Spotify will require family plan members to provide their location data "from time to time" to prove they're all living under the same roof, in an effort to curb subscribers who abuse the offer.
The Spotify Premium Family Plan has been hugely popular among users of the music streaming service, since it offers families up to six accounts under one plan for a single price of $14.99 a month, as does Apple Music's equivalent.
It's no secret that friends sometimes gang up together to share the spoils of subscribing to Spotify's cheaper family plan, even though they don't live together. If six people share a plan then the cost of Spotify Premium works out at $2.50 per person.
The streaming service officially requires that fellow family plan members live in the same household, but Spotify has historically been fairly lax about checking up on where people live, so it's easy to see the appeal.
However, according to the streaming service's terms and conditions, updated in August, family plan users will be expected to share location data "from time to time" in order to prove that everyone on the plan is in fact living in the same residence.
First spotted by CNET, the new requirement does raise privacy concerns, but Spotify has moved to allay those fears by issuing the following statement:
"The location data that is collected during Premium Family account creation is only used by Spotify for that purpose.... once verification of a family member's home address is completed, we do not store their location data or track their location at any time. This data is encrypted and can be edited by the plan owner as needed."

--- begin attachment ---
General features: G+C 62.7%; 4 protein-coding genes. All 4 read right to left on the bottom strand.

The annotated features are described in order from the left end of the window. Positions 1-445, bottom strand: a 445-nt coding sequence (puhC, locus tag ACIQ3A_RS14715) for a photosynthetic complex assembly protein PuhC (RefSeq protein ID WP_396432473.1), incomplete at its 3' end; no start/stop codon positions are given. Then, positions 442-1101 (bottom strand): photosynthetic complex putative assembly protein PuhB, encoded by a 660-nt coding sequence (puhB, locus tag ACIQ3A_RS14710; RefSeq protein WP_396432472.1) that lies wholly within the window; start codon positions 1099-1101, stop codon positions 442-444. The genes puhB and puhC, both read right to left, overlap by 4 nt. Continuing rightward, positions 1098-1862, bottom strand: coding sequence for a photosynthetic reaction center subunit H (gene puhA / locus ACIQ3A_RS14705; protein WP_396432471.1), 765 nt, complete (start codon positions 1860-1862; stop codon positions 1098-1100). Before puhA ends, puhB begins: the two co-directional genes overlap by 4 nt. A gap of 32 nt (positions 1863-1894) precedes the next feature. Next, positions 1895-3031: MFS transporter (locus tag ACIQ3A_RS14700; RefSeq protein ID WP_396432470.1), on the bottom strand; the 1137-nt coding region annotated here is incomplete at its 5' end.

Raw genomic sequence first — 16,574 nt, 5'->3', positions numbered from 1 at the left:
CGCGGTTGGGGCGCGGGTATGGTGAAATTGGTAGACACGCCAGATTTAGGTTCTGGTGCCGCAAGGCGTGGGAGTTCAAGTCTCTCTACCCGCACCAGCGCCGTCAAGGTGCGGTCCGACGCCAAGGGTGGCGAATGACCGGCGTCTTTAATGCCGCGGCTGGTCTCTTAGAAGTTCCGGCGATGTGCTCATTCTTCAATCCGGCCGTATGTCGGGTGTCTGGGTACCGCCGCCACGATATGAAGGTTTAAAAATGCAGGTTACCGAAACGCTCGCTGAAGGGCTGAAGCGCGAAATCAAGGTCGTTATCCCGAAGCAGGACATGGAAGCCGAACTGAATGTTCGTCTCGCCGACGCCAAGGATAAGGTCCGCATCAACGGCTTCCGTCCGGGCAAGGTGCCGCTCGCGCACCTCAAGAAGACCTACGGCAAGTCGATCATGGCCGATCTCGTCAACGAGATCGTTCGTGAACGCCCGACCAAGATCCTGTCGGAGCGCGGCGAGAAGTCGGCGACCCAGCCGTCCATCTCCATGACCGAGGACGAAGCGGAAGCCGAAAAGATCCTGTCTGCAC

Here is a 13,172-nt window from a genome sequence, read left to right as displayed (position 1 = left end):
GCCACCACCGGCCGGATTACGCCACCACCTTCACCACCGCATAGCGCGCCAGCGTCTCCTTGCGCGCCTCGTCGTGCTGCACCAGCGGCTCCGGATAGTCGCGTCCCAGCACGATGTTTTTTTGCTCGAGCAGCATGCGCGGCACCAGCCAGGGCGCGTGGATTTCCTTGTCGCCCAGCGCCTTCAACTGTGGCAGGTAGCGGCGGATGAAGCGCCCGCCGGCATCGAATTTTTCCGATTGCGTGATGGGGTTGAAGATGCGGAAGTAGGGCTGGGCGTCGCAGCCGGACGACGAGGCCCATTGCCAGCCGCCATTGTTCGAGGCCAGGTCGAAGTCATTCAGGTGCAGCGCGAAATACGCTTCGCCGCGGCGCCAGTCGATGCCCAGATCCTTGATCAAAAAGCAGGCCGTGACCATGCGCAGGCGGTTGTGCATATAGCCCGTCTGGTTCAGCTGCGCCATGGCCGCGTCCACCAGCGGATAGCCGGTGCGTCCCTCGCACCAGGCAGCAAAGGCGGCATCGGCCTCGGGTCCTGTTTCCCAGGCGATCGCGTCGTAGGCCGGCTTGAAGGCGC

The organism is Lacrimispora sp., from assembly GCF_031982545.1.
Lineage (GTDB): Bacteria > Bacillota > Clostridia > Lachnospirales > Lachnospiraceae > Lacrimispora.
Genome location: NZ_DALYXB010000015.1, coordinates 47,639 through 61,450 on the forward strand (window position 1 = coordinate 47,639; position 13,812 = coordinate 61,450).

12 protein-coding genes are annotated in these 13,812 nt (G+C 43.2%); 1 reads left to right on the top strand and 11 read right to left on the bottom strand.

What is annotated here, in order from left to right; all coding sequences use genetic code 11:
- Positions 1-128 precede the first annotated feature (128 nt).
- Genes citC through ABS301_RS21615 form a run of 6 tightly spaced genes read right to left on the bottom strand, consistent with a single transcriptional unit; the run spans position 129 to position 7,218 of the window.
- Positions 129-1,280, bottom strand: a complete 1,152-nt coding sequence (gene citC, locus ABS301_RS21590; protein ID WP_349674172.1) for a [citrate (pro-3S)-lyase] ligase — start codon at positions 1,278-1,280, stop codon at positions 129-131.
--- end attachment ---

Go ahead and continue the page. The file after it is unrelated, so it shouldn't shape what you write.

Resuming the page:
It's not clear how aggressive Spotify will be in checking user's locations, but it has tested the policy before – though it ended shortly afterward after complaints of privacy violations.
@Spotify Why do you need my GPS location to continue offering me a "Premium discount"? I pay for the family plan and it should not matter where my family lives. Will you cancel my account if my family gets too far from each other? #wtf #fail pic.twitter.com/HauQtHXSUA — suck (@unaligned) September 18, 2018
Regardless, existing family plan subscribers who don't like the change have up to 30 days to cancel their subscription after the new terms come into effect. Depending where they are though, subscribers may not have as much time as they think. The updated family plan terms rolled out first in Ireland on August 19 and in the U.S. on September 5.
Top Rated Comments
Are students not part of the family? When I was in high school I went over a year without going home.
What about dads that want to offer their kids Spotify but they live with their mom?
What about people with multiple home?
I have friends who drive trucks for a living. They literally live in their two trucks and use different family addresses to get mail.
I get what they want to do but they need to be more specific about what this means to the experience. Do you get a pop up shutting off music until you go “home” or does it warn you that you have X days to go home? Does it use GPS, cause that can suck in some cities.
Does anyone know if it uses your mailing address or physical address? Cause my mailing address is the USPS downtown.
These data are encrypted.
College kids away at school.
Parents who use Spotify at their offices.
Families on VACATION.
The list goes on.
Also, what about a bunch of unrelated roommates who live together? This would seem to violate their terms yet the system they designed isn’t effective against them. Totally stupid.
The moment they require information they do not need for my subscription to function, I will cancel the subscription and move to Apple Music.
A company that cannot respect a users privacy is a company I don’t want to deal with.